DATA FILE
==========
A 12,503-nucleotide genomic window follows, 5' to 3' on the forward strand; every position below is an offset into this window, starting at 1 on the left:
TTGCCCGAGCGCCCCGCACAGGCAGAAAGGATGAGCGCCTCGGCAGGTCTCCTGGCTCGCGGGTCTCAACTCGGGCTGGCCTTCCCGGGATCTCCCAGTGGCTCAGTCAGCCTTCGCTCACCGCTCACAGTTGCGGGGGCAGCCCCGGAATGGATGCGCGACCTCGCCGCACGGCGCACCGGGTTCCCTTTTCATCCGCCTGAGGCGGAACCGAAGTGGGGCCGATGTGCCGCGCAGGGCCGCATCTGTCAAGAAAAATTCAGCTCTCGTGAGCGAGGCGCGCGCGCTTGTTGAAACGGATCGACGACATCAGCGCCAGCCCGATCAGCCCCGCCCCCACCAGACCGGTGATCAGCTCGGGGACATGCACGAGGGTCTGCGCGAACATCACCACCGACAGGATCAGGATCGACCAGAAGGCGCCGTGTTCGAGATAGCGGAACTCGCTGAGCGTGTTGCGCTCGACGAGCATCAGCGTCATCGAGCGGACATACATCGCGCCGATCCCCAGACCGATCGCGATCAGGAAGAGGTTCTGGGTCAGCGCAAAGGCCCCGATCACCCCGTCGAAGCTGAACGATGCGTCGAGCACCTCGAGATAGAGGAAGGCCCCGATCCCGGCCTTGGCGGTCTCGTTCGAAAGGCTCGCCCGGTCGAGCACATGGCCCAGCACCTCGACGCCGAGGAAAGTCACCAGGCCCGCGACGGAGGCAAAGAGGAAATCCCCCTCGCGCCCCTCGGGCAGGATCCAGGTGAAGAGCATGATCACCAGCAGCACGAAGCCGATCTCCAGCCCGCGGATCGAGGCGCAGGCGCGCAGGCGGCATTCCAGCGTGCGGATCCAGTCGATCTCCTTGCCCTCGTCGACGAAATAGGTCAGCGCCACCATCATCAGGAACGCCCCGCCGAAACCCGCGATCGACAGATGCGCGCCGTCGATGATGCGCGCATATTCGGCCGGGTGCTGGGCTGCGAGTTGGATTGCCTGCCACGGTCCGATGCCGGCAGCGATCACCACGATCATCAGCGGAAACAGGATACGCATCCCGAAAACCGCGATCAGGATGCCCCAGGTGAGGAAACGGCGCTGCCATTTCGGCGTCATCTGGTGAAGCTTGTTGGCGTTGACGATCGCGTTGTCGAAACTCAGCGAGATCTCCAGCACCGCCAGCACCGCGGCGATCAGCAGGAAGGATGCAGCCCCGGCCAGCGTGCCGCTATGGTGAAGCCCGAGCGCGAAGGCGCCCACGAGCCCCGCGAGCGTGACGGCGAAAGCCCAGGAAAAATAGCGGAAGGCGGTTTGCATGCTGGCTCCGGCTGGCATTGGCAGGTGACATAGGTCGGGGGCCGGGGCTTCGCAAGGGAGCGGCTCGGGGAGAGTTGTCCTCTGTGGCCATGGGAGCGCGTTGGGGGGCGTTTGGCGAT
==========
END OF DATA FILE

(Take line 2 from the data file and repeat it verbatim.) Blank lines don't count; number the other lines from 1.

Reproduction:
TTGCCCGAGCGCCCCGCACAGGCAGAAAGGATGAGCGCCTCGGCAGGTCTCCTGGCTCGCGGGTCTCAACTCGGGCTGGCCTTCCCGGGATCTCCCAGTGGCTCAGTCAGCCTTCGCTCACCGCTCACAGTTGCGGGGGCAGCCCCGGAATGGATGCGCGACCTCGCCGCACGGCGCACCGGGTTCCCTTTTCATCCGCCTGAGGCGGAACCGAAGTGGGGCCGATGTGCCGCGCAGGGCCGCATCTGTCAAGAAAAATTCAGCTCTCGTGAGCGAGGCGCGCGCGCTTGTTGAAACGGATCGACGACATCAGCGCCAGCCCGATCAGCCCCGCCCCCACCAGACCGGTGATCAGCTCGGGGACATGCACGAGGGTCTGCGCGAACATCACCACCGACAGGATCAGGATCGACCAGAAGGCGCCGTGTTCGAGATAGCGGAACTCGCTGAGCGTGTTGCGCTCGACGAGCATCAGCGTCATCGAGCGGACATACATCGCGCCGATCCCCAGACCGATCGCGATCAGGAAGAGGTTCTGGGTCAGCGCAAAGGCCCCGATCACCCCGTCGAAGCTGAACGATGCGTCGAGCACCTCGAGATAGAGGAAGGCCCCGATCCCGGCCTTGGCGGTCTCGTTCGAAAGGCTCGCCCGGTCGAGCACATGGCCCAGCACCTCGACGCCGAGGAAAGTCACCAGGCCCGCGACGGAGGCAAAGAGGAAATCCCCCTCGCGCCCCTCGGGCAGGATCCAGGTGAAGAGCATGATCACCAGCAGCACGAAGCCGATCTCCAGCCCGCGGATCGAGGCGCAGGCGCGCAGGCGGCATTCCAGCGTGCGGATCCAGTCGATCTCCTTGCCCTCGTCGACGAAATAGGTCAGCGCCACCATCATCAGGAACGCCCCGCCGAAACCCGCGATCGACAGATGCGCGCCGTCGATGATGCGCGCATATTCGGCCGGGTGCTGGGCTGCGAGTTGGATTGCCTGCCACGGTCCGATGCCGGCAGCGATCACCACGATCATCAGCGGAAACAGGATACGCATCCCGAAAACCGCGATCAGGATGCCCCAGGTGAGGAAACGGCGCTGCCATTTCGGCGTCATCTGGTGAAGCTTGTTGGCGTTGACGATCGCGTTGTCGAAACTCAGCGAGATCTCCAGCACCGCCAGCACCGCGGCGATCAGCAGGAAGGATGCAGCCCCGGCCAGCGTGCCGCTATGGTGAAGCCCGAGCGCGAAGGCGCCCACGAGCCCCGCGAGCGTGACGGCGAAAGCCCAGGAAAAATAGCGGAAGGCGGTTTGCATGCTGGCTCCGGCTGGCATTGGCAGGTGACATAGGTCGGGGGCCGGGGCTTCGCAAGGGAGCGGCTCGGGGAGAGTTGTCCTCTGTGGCCATGGGAGCGCGTTGGGGGGCGTTTGGCGAT